Pneumonia Signs and Symptoms

Signs and symptoms of pneumonia vary widely, differ from person to person, and mimic a bad cold or the flu. Know what needs checked.

Helpful Highlights

  • Early detection of pneumonia can be difficult.

  • There are several signs and symptoms of which to be aware.

  • Pneumonia typically doesn't resolve on its own.

  • Pneumonia can lead to serious complications if left untreated.

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When to see a provider

See a provider if your loved one has difficulty breathing, chest pain, persistent fever (≥ 102 F or 39 C), or persistent cough, especially if the cough produces discolored phlegm.

It's especially important that your loved one see a provider if they are 65 or older, have a chronic health condition (like heart or lung disease) or weakened immune system, or are receiving chemotherapy or taking medication that suppresses the immune system.

For people with heart failure or chronic lung disease, pneumonia can quickly become a life-threatening condition.

What are the signs?

Early symptoms are similar to a bad cold or the flu: fever, dry cough, headache, muscle pain, and weakness. Within a day or two, the symptoms typically get worse, with an increasing cough that starts to produce mucus, shortness of breath, and chest pain (or even stomach pain). There may be a high fever (≥102 F or 39 C), or there may be a low body temperature (below their normal), and shaking chills.

Advanced signs also include a sudden change in mental state, no appetite, extreme fatigue, and a bluish tint around the lips.

What are the symptoms?

Pneumonia symptoms can vary from so mild as to be undetectable, to so severe that hospitalization is required. How the body responds to pneumonia depends on the type of germ causing the infection, age, and overall health.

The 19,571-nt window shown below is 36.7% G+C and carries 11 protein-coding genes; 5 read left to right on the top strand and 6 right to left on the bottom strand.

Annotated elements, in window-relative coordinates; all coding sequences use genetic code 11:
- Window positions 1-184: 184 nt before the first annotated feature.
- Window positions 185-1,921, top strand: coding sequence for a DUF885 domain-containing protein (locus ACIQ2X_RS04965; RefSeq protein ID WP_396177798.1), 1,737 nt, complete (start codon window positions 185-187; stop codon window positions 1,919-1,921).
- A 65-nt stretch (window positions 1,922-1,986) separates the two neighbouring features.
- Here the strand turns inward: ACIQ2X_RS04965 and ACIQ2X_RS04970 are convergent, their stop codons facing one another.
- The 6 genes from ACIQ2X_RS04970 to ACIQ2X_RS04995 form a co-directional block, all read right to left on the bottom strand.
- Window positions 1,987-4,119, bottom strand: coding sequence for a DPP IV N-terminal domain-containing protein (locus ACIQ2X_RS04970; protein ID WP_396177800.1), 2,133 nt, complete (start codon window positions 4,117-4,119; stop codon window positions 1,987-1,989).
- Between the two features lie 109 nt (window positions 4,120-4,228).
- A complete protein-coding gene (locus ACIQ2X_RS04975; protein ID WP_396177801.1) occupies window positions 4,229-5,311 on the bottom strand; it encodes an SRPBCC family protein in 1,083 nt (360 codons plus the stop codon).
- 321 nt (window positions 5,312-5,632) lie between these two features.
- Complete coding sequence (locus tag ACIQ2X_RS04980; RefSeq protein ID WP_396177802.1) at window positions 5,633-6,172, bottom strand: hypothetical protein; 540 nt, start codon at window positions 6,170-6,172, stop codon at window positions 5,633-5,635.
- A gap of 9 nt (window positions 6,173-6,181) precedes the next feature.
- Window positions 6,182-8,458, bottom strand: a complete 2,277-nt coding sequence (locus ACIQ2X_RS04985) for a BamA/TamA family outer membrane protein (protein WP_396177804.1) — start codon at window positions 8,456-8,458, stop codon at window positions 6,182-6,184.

Mild signs and symptoms are often similar to those of a cold or the flu, but they last longer (more than 1-2 weeks).

  • Chest pain that gets worse with coughing or deep breathing

  • Confusion or changes in mental awareness (adults 65 and older)

  • Cough, which may produce dark yellow, green, brown, or bloody phlegm

  • Extreme tiredness, weakness, or low energy

  • Fever, sweating, and shaking chills

  • Lower than normal body temperature (adults 65 and older, and people with weak immune systems)

  • Loss of appetite

  • Nausea, vomiting, or diarrhea

  • Shortness of breath that gets worse with activity

  • Rapid, shallow breathing

  • Rapid, weak pulse

  • Bluish color to lips and fingernails

  • Persistent headache

  • Worsening muscle pain

  • Restlessness and irritability

  • Inability to sleep

  • A change in voiding habits (most likely decreased urination)

What are the potential complications?

Complications of pneumonia in older adults and the elderly are pleurisies, lung abscesses, and acute respiratory distress syndrome (ARDS), which can lead to respiratory failure and organ damage from a lack of adequate circulating oxygen. It can also worsen pre-existing conditions.

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